Dalai Lama won't be invited to Mongolia again
After Dalai Lama's trip to Mongolia in November angered China, the Mongolian Foreign Minister Tsend Munkh-Orgil said that he will not be invited there again. Beijing postponed its meetings with Mongolian officials and imposed new fees on commodity shipments after his visit there. This led to the minister saying, "The Dalai Lama will not be invited to Mongolia, even for religious reasons."
Dalai Lama visits Mongolia for the ninth time
The Dalai Lama visited Mongolia for the ninth time; the Ulan Bator allowed his visit "in the teeth of official Chinese opposition." The Buddhist leader preached to thousands of supporters at the Gandantegchinlen Monastery in Ulan Bator, Mongolia. However, his four-day visit was expected to test the country's relations with China at a time it was seeking a critical aid from the powerful neighbor.
The Dalai Lama's visit would be purely religious
Mongolia stated the visit of the Dalai Lama, Tibet's exiled monk, would be purely religious in nature and not include meetings with officials. China protested his previous visits by briefly closing its border in 2002 and temporarily canceling flights from Beijing in 2006. China views the monk as a separatist seeking to split Tibet from China and objects his visits to other countries.
Long history of defying China
Mongolia reportedly has a long history of defying China, despite being so dependent on its neighbor for transit. China is now able to enforce its views on Mongolia as a superpower. Following the Dalai Lama's visit, Mongolia suddenly found official interactions with Chinese officials canceled.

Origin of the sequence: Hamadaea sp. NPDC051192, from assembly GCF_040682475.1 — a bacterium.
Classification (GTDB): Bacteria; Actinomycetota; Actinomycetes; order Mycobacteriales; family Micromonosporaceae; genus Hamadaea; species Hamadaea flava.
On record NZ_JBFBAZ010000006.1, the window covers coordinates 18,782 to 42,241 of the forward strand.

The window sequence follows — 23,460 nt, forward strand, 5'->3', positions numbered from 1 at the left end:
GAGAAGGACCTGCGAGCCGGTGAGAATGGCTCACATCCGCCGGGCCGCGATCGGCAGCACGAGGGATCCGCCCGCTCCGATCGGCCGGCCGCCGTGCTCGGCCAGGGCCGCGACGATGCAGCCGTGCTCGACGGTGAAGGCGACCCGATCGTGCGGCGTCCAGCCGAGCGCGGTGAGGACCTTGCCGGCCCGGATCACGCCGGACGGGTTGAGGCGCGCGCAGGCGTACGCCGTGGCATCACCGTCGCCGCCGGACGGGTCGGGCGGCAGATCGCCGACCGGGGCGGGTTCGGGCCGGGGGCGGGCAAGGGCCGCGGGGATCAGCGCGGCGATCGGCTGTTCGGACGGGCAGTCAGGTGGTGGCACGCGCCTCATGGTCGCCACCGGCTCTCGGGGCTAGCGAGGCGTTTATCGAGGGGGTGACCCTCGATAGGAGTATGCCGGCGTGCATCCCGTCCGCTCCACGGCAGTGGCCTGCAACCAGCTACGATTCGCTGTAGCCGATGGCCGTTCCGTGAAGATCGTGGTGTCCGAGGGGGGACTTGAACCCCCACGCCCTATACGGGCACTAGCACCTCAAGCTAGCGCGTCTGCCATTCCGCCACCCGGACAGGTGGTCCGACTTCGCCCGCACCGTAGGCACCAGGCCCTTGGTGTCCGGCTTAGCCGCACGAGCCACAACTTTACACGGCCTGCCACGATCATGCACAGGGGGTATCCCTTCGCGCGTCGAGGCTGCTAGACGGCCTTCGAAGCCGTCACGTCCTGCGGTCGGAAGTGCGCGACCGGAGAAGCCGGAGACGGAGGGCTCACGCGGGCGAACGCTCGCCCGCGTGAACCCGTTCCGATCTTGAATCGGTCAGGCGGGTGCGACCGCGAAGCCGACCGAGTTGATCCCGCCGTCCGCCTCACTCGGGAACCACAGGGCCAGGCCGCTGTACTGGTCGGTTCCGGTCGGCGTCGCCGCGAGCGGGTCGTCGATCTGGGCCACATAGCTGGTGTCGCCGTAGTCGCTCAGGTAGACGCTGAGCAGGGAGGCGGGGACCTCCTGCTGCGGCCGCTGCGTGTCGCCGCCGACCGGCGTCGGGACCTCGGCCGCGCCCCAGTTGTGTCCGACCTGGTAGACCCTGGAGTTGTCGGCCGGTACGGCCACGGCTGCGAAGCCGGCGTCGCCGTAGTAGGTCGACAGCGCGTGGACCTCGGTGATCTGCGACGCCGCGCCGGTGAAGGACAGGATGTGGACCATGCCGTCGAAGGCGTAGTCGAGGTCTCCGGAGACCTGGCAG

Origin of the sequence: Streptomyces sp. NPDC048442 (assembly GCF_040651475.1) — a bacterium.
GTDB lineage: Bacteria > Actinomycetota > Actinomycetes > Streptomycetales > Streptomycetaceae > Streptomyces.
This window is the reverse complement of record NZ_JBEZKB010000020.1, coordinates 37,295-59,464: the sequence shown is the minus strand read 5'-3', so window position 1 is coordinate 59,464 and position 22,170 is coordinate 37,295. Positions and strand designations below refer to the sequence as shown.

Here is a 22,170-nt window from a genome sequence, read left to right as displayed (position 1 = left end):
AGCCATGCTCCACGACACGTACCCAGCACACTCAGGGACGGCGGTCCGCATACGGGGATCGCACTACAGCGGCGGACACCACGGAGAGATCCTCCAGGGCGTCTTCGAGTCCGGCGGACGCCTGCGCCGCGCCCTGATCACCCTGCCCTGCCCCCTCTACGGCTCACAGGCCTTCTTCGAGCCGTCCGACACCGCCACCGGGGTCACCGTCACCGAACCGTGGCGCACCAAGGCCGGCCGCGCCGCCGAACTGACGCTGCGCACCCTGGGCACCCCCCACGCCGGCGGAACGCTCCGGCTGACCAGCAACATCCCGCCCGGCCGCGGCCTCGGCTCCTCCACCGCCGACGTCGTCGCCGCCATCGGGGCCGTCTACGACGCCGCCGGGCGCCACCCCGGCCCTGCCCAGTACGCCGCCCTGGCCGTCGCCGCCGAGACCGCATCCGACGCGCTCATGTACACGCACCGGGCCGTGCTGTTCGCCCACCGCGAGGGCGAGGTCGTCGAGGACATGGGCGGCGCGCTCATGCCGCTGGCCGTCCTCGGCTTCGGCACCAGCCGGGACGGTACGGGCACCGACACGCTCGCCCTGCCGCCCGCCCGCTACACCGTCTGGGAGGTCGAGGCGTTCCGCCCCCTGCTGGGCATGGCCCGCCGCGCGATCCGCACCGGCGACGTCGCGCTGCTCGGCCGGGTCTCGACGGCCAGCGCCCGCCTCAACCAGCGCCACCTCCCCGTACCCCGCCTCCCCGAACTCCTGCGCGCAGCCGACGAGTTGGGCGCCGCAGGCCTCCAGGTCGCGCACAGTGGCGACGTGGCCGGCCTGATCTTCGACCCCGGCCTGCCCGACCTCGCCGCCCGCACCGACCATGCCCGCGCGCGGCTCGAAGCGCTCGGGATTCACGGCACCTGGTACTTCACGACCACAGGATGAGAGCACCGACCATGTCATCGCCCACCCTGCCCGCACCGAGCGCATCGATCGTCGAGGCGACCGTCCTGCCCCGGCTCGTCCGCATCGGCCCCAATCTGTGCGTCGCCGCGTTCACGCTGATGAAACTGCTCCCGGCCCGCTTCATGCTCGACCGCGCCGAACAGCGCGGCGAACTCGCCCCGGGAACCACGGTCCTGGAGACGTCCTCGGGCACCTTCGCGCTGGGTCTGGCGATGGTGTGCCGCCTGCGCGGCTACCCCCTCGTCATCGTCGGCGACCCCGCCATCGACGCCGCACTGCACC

New fees on commodity shipments
A major China-Mongolia border crossing imposed new fees effective from 1 Dec'16 on commodity shipments. The crossing in the Chinese region of Inner Mongolia will charge vehicles 10 yuan transit fee or 0.1% of the cargo if it is over 10,000 yuan for passing through the border. An additional charge of 8 yuan per ton for any goods China is delivering was also imposed.
Mongolia wants India to protest China's border tariffs
Mongolian ambassador Gonchig Ganbold stated: "We have a long spiritual relationship with India. It's important that India raises its voice against the unilateral measures China is taking against us which is hurting our people specially when severe winter is upon us."
India sympathetic to problems Mongolia is facing
India assured Mongolia it is sympathetic to the problems it is facing. It conveyed it would help the country utilize the $1 billion financial aid it offered in 2015 to "tide over" the economic sanctions imposed by China following the Dalai Lama's visit. MEA spokesperson Vikas Swarup said they are closely working with Mongolia's government to implement the credit line in a beneficial manner.
MEA spokesperson Vikas Swarup's statement
"We are ready to work with Mongolian people in this time of their difficulty. During the visit of the PM (Narendra Modi) to Mongolia in May 2015, he had conveyed to the Mongolian leadership that India will extend support in diverse fields."
India, careful to "steer clear" of the spat
India is careful to "steer clear" of the China-Mongolia spat. It mentioned the Mongolian crisis "owes as much to its debt-servicing problems as to other factors." Mongolian ambassador Gonchig Ganbold said India's silence "could be construed as giving China a pass for its behavior." Meanwhile, Chinese state media warned Mongolia it's "politically harebrained" to seek India's help as it would further complicate bilateral ties.